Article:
A Brief History of Science: As Seen Through the Development of Scientific Instruments

Front Cover
Constable, 2001 - Science - 425 pages
0 Reviews

From the beginnings of history, with gnomons and sundials, through to the twenty-first century and the 26-kilometre underground particle accelerator, the author describes the way that the design and production of scientific instruments has extended the frontiers of science.

Man's desire to understand the universe has led to the making of more and more sophisticated instruments - first to record and measure (Arab numerals, standardised measures), to examine ever more minutely (the microscope, the lens, the prism), on through electromagnets, cathode tubes, thermometers, vacuum pumps, X-rays, counters and accelerators, semi-conductors and microprocessors, down to new instruments now being designed to observe matter at zero temperatures - presenting immense technological problems in the requirement for instruments that can operate in conditions where normal properties no longer hold.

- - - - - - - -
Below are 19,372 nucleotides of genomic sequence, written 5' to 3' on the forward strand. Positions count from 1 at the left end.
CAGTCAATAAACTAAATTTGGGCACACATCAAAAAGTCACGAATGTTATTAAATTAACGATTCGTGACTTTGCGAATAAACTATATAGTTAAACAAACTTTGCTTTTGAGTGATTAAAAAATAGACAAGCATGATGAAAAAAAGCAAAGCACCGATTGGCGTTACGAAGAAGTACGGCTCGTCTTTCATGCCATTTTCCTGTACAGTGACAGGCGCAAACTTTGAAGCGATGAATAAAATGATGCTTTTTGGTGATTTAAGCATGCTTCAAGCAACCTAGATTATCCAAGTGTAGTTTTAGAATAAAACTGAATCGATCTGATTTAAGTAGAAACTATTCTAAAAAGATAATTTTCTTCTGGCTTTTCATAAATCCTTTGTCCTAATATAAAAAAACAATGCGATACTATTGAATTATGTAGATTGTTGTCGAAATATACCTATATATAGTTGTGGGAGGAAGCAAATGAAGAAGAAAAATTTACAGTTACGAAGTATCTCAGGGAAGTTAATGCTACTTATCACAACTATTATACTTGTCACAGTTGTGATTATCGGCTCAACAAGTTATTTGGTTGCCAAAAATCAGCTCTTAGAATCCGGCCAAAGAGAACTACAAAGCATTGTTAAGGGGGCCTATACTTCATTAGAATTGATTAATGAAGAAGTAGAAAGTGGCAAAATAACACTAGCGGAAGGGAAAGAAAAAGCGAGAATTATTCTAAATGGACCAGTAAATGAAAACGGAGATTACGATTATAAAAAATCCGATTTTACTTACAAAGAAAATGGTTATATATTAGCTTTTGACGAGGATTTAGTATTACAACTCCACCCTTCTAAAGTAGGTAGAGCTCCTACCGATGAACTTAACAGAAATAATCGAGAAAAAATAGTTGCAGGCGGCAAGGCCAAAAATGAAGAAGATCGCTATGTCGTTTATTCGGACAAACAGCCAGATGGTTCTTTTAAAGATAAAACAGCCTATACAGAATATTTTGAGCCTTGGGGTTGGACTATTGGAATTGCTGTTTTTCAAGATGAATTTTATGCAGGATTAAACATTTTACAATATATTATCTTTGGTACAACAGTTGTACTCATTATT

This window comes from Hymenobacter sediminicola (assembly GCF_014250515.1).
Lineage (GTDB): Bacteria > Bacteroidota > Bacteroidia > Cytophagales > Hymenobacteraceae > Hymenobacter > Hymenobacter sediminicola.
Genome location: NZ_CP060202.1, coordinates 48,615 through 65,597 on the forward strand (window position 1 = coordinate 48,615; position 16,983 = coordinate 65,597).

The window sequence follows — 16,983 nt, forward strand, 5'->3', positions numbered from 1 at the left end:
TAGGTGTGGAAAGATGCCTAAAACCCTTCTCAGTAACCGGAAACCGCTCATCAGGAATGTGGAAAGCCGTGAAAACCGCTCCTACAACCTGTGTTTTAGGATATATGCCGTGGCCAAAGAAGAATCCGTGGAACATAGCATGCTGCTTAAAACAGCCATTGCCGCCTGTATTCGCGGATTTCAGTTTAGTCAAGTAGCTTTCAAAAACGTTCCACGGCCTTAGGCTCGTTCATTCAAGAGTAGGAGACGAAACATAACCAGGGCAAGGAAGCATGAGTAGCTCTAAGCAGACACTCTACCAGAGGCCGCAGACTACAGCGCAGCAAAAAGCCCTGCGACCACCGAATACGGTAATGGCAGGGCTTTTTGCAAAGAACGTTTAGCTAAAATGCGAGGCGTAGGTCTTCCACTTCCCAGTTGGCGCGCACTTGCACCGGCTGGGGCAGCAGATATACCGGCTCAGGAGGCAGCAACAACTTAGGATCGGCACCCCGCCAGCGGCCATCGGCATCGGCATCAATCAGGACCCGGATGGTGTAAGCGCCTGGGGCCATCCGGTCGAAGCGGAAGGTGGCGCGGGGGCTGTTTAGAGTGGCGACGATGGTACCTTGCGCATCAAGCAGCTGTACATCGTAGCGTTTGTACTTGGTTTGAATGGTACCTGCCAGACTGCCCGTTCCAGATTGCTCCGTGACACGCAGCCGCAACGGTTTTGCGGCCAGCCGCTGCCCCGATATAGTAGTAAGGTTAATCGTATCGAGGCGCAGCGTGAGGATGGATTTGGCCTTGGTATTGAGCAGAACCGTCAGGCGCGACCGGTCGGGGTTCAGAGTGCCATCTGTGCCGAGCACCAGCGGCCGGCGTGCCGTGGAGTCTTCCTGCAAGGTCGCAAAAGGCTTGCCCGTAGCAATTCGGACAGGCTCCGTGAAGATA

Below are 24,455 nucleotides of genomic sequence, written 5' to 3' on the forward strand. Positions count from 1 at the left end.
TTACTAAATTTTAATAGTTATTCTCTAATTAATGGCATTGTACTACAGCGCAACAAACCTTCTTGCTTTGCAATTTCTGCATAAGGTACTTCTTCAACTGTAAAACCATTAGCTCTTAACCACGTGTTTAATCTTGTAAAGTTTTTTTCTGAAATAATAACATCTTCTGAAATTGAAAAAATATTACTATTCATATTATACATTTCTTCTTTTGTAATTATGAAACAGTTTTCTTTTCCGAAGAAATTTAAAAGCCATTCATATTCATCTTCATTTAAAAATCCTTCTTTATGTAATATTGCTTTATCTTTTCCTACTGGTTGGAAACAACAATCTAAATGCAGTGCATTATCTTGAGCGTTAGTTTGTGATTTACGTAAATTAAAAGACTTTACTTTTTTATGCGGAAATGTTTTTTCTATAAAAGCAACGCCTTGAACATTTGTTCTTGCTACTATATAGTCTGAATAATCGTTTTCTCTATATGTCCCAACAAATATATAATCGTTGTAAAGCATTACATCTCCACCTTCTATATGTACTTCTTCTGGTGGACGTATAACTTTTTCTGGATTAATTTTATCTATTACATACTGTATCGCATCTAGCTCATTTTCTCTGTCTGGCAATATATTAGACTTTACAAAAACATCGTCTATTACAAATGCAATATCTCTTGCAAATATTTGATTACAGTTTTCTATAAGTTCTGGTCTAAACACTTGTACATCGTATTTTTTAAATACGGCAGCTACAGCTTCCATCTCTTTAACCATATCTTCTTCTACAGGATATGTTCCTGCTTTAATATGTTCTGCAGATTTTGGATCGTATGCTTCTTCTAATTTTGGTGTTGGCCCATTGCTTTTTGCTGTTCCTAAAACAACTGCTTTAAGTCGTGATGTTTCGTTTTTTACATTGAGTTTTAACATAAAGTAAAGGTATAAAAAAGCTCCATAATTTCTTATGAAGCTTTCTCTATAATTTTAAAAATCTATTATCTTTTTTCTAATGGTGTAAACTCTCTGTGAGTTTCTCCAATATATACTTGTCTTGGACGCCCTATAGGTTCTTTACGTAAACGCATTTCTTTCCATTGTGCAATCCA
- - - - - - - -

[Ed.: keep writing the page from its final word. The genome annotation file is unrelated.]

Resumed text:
Accessible popular science
Since Longitude general public curiosity in scientific instruments has continued to grow
Vivid pen-portraits of past scientists and inventors

From inside the book

What people are saying - Write a review

We haven't found any reviews in the usual places.

Contents

From the mastery of fire to science in antiquity
1
Copernicus to Newton
35
Science technology and communication
77
Copyright

7 other sections not shown

Other editions - View all

Common terms and phrases

About the author (2001)

Thomas Crump, successful author of A Brief History of Science, recently underwent a hip operation and brings to this book an understanding of the needs and concerns of the patient.His passionate interest in science and its history has given rise to a number of books, most recently Solar Eclipse and The Anthropology of Numbers. A mathematician and anthropologist, until his retirement in 1994, he taught anthropology at the University of Amsterdam.

Bibliographic information